Sunday, July 09, 2006

Connecticut Sprawl

Christine Todd Whitman of New Jersey Governorship and Bush Admin fame and Parris Glendening from the Maryland Republican political scene weigh in on the sprawl problems in CT.

I think this article is illustrative to how obvious a problem can be and how most people in society simply can not “see it”. They nearly nailed it their opening thought:

Connecticut today looks a lot like Maryland and New Jersey did when we took office in our respective states: a state with a modest endowment of land that is being depleted quickly by rapid, often poorly conceived development.

And then this

Without pretending to be experts on Connecticut, we are willing to bet that much of the misplaced development is aided and abetted, and even subsidized, by state policies and practices, much as they were in our home states.

And then this

It was certainly true in Maryland, where we were funding infrastructure and school construction in areas where neither the locality nor the state had planned for development.

In 1997, Maryland passed a Smart Growth Act. The state began to remove subsidies for sprawl and instead steer funds toward communities that had planned to absorb growth in a smaller, better-planned footprint. Implementing it was hard work, but it is amazing what money can do to focus the mind.

Then it simply went downhill from there. Without being an expert myself on Maryland I am willing to bet the following:

Then we took steps to make it easier to redevelop in existing areas, reclaim industrial brownfields and adapt older buildings for re-use.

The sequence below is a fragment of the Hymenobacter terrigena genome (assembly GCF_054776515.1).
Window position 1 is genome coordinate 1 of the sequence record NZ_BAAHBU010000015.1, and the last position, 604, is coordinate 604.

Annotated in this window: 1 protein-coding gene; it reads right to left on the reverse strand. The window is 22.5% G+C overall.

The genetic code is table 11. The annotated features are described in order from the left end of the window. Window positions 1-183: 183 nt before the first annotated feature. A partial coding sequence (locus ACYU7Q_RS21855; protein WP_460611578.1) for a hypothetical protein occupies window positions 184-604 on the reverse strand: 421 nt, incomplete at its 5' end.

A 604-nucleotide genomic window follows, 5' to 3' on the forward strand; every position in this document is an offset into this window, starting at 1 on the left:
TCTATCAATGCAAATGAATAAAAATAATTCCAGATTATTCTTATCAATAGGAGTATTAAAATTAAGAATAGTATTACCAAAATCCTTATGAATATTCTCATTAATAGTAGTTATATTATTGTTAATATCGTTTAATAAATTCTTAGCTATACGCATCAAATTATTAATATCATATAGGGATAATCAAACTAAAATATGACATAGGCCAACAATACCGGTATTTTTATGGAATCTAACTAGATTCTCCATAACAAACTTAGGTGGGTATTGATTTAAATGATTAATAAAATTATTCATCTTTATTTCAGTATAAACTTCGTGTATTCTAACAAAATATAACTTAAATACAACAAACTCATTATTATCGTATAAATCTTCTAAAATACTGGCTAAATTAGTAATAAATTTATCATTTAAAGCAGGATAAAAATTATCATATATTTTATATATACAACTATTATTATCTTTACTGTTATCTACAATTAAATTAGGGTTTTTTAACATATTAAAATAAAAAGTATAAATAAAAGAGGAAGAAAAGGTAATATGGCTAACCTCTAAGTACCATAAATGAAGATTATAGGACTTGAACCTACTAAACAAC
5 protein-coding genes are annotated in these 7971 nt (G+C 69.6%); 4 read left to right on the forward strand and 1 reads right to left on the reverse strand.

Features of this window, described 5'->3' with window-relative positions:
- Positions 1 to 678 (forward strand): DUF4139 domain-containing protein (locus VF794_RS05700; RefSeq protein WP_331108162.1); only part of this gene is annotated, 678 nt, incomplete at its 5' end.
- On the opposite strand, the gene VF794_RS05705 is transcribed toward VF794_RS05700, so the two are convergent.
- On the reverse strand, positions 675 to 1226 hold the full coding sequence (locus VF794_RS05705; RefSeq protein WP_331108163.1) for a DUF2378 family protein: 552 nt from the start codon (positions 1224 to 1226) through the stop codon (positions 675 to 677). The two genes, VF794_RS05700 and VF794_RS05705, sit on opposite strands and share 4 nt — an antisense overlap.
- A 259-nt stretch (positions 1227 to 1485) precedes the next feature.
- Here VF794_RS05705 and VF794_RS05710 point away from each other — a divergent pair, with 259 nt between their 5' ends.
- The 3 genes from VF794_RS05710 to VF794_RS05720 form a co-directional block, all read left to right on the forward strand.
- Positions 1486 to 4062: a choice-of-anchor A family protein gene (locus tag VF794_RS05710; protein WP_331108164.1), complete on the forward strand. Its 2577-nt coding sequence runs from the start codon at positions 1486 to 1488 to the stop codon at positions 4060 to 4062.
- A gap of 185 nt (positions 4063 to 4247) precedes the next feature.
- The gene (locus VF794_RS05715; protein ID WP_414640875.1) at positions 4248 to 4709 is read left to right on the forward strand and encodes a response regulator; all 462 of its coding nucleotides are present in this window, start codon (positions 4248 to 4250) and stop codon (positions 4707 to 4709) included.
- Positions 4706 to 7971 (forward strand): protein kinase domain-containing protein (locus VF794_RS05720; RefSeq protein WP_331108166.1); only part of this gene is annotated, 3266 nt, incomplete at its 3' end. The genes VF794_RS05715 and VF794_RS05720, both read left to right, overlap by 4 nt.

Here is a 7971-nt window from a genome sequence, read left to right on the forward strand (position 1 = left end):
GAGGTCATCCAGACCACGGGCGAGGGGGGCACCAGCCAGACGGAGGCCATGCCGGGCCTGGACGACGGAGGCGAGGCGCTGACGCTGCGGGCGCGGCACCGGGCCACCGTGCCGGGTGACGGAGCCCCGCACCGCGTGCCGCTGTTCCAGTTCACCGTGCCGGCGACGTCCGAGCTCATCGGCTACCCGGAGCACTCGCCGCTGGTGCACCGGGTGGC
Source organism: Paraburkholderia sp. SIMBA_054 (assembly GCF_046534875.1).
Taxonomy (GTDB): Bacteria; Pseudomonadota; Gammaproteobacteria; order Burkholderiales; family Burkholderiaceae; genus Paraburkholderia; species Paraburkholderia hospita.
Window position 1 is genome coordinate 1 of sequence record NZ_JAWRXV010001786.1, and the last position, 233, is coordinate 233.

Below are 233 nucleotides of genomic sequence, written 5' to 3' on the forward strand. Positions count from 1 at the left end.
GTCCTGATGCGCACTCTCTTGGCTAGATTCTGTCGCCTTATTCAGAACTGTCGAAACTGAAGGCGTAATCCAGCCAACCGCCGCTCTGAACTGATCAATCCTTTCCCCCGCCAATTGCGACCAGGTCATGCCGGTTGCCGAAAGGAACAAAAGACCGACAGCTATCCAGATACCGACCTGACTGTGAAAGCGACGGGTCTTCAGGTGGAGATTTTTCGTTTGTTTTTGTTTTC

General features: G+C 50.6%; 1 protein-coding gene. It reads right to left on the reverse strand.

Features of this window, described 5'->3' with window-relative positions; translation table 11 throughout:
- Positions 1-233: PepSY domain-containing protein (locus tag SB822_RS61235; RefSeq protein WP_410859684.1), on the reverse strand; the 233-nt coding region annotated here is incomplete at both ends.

Actually means laxing environmental regulations. Which is true in that clean up cost is a problem. However, the authors miss the point. They harp on the government subsidizing and yet the reason why these “browfields” were so toxic to begin with was because the state was subsidizing these firms by failing to tax the rent on these firms.

Even if I am wrong, I am still curious what is meant by “make it easier to redevelop…”. I am fairly certain those buildings and the land they are sitting on is owned by someone. More then likely owned by someone waiting for the government bail them out or “make it easier for redevelopment…” and so we get right back into this subsidizing problem.

There are some other decent items in the article though and it is generally worth reading. However, when reading it try keeping in mind the many things they are missing when they fail to talk about the LVT.

You can send a letter to the editor of the Hartford Courant here:

The Courant
285 Broad St.
Hartford, CT. 06115
fax, 860-520-6941

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